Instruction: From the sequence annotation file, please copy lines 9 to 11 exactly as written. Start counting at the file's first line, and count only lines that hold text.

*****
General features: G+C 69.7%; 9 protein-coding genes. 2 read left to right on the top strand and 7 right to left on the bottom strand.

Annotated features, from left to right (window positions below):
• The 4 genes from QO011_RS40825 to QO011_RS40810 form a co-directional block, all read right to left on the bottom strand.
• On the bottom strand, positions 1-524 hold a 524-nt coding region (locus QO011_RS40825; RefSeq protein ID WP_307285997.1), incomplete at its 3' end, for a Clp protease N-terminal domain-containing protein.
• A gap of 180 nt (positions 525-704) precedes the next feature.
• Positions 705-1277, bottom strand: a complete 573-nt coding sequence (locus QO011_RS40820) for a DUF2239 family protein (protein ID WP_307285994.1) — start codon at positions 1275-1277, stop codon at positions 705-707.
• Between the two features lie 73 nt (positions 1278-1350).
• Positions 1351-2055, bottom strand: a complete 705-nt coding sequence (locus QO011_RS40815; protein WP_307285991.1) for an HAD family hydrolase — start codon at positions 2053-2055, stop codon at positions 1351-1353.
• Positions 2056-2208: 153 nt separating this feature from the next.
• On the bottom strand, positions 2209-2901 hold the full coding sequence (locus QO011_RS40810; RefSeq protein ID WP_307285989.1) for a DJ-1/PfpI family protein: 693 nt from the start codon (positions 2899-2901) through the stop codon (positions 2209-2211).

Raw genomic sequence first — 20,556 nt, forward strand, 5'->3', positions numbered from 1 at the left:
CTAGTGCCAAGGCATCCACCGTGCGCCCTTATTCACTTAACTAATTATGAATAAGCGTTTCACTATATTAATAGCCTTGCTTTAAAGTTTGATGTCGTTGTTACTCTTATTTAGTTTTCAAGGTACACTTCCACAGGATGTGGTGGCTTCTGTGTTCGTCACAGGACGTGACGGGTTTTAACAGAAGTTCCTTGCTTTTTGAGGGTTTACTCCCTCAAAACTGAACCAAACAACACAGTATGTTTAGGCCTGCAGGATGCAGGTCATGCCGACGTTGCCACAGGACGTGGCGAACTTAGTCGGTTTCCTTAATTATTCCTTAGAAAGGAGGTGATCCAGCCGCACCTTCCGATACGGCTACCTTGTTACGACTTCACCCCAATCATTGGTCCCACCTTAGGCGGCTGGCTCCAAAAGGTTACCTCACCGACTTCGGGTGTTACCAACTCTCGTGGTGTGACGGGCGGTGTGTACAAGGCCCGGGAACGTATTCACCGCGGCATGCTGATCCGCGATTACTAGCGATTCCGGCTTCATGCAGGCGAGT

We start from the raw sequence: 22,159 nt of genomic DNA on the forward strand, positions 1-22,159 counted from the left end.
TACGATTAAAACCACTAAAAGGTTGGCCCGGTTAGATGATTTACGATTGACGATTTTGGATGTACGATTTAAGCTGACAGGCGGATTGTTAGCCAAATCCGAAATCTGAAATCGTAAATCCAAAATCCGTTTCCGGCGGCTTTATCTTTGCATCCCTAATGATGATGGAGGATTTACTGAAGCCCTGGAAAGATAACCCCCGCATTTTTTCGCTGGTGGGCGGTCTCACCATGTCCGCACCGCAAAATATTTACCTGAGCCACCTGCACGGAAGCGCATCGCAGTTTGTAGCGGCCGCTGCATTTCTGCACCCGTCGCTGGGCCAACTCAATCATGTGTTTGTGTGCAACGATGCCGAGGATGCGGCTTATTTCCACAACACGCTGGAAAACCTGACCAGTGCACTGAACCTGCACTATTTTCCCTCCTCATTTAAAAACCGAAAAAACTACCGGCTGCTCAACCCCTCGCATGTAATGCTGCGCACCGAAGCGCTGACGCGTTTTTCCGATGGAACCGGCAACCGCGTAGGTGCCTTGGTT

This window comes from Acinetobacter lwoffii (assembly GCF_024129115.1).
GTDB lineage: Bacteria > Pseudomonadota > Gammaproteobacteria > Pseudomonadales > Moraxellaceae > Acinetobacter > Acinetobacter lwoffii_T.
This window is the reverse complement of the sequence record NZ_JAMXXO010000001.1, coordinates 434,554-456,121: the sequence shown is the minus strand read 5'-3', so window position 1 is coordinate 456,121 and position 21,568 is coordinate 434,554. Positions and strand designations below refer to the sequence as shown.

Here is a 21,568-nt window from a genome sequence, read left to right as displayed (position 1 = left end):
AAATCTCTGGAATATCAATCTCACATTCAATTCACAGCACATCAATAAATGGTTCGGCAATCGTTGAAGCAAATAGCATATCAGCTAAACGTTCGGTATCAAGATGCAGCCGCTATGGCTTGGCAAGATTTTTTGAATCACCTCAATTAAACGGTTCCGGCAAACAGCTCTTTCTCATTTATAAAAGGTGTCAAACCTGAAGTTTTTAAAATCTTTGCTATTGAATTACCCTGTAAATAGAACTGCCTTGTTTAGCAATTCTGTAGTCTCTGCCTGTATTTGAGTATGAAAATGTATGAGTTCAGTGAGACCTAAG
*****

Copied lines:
• Positions 2056-2208: 153 nt separating this feature from the next.
• On the bottom strand, positions 2209-2901 hold the full coding sequence (locus QO011_RS40810; RefSeq protein ID WP_307285989.1) for a DJ-1/PfpI family protein: 693 nt from the start codon (positions 2899-2901) through the stop codon (positions 2209-2211).

Raw genomic sequence first — 20,556 nt, forward strand, 5'->3', positions numbered from 1 at the left: